Does Glaucoma Cause Headaches?

University of California, San Francisco, UCSF Medical Center
Man experiencing a headache from symptoms related to glaucoma.

Since glaucoma does not have symptoms until late stages of the disease—as when central vision is affected—it is often called the “silent thief of sight.” However, there are certain forms of glaucoma that can cause headaches.

Generally speaking, chronic forms of glaucoma such as primary open-angle glaucoma do not cause headaches.  However, acute forms of glaucoma — when the drainage system suddenly closes and eye pressure increases rapidly — can cause headaches.  Additionally, certain secondary forms of glaucoma that cause very high eye pressures can also result in a headache.

Below, please find more information about when glaucoma can cause headaches.

Neovascular Glaucoma

One form of glaucoma that can cause very high eye pressures and headache is neovascular glaucoma. This is a secondary form of glaucoma in which abnormal blood vessels grow over the drainage system. The growth of these abnormal iris and drainage-angle vessels can happen when a person has a more severe form of diabetic eye disease called proliferative diabetic retinopathy. They can also occur after vascular occlusions (obstructions) in the eye, such as a central retinal vein occlusion.

There are other less common causes of neovascular glaucoma, but they have in common growth of these abnormal vessels. At some point, the drainage angle is completely covered and the eye pressure climbs very high. The patient will have symptoms, including headache, blurred vision, pain, and nausea. The best way to prevent these forms of glaucoma is to have routine dilated eye exams, especially if you are diabetic.

Angle-Closure Glaucoma

Another form of glaucoma that causes very high eye pressure and headache is angle closure glaucoma. During an angle-closure glaucoma attack, the eye pressure gradually increases until the drainage angle completely closes, which causes the eye pressure to more rapidly increase. The patient may have a headache, blurred vision, pain, and nausea. The treatment for this type of glaucoma attack is to lower the eye pressures with medicine and make a small hole in the iris to “break” the attack, using a procedure called laser iridotomy. This is the same laser procedure that is used to prevent an angle-closure glaucoma attack. However, in the acute setting, when the person is in pain and the cornea may be swollen due to the high eye pressures, the laser procedure is more challenging to perform.

Prior to an angle-closure glaucoma attack, a person who has narrow angles may have intermittent (occasional) closure of the angle, such as in a dark environment like a movie theater. In these situations, it is possible a person could experience a headache and blurred vision, but when the angle closure resolves (without developing into a full blown attack), the headache and blurred vision will resolve. There are other situations in which a person at risk for an angle-closure attack (a “primary angle-closure suspect”) could have intermittent closure of the angle or even a full angle-closure attack. These situations include taking oral medications such as certain over-the -counter cold medications, or prescription medications, or even having the eyes dilated during an eye exam.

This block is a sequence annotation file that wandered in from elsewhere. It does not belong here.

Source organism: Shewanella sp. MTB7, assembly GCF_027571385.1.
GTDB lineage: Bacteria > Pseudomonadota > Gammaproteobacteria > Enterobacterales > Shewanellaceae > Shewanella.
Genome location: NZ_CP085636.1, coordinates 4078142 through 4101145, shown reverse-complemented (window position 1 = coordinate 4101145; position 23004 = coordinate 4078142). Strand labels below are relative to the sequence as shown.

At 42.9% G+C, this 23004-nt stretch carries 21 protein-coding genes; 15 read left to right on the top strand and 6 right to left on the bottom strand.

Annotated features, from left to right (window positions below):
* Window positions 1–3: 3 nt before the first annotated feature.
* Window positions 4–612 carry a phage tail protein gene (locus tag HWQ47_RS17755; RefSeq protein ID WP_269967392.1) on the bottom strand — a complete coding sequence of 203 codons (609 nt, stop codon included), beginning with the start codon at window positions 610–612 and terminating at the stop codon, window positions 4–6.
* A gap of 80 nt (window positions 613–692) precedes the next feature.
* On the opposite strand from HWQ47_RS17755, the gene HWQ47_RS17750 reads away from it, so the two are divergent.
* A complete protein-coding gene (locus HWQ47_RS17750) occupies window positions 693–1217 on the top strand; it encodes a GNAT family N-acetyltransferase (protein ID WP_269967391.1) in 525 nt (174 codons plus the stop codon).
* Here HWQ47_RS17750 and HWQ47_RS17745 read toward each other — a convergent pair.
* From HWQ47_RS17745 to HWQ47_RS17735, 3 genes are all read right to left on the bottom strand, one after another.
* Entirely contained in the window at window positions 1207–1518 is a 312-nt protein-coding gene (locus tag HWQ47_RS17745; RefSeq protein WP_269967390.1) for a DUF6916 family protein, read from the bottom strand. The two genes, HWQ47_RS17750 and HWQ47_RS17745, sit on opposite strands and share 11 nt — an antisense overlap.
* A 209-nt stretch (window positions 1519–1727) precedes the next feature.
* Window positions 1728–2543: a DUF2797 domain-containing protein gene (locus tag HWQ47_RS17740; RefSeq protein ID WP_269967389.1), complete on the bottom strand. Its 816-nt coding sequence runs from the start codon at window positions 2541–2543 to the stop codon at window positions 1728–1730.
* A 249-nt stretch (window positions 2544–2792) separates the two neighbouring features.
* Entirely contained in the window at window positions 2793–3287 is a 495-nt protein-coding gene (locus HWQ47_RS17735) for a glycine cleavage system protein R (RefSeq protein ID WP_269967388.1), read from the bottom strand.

If you are having chronic headaches, you should discuss these symptoms with your primary care doctor. There may be other potential causes of these headaches unrelated to the eyes. One helpful tip is to make a note of when the headaches occur, what might be triggering them, and what helps them improve. While glaucoma is not a common cause of headaches, if you are experiencing this symptom and you are concerned that it may be related to your eyes, it is worth getting an eye exam.


This content was first posted on: September 17, 2018

The information provided here is a public service of the BrightFocus Foundation and should not in any way substitute for personalized advice of a qualified healthcare professional; it is not intended to constitute medical advice. Please consult your physician for personalized medical advice. BrightFocus Foundation does not endorse any medical product, therapy, or resources mentioned or listed in this article. All medications and supplements should only be taken under medical supervision. Also, although we make every effort to keep the medical information on our website updated, we cannot guarantee that the posted information reflects the most up-to-date research.

These articles do not imply an endorsement of BrightFocus by the author or their institution, nor do they imply an endorsement of the institution or author by BrightFocus.

Some of the content may be adapted from other sources, which will be clearly identified within the article.

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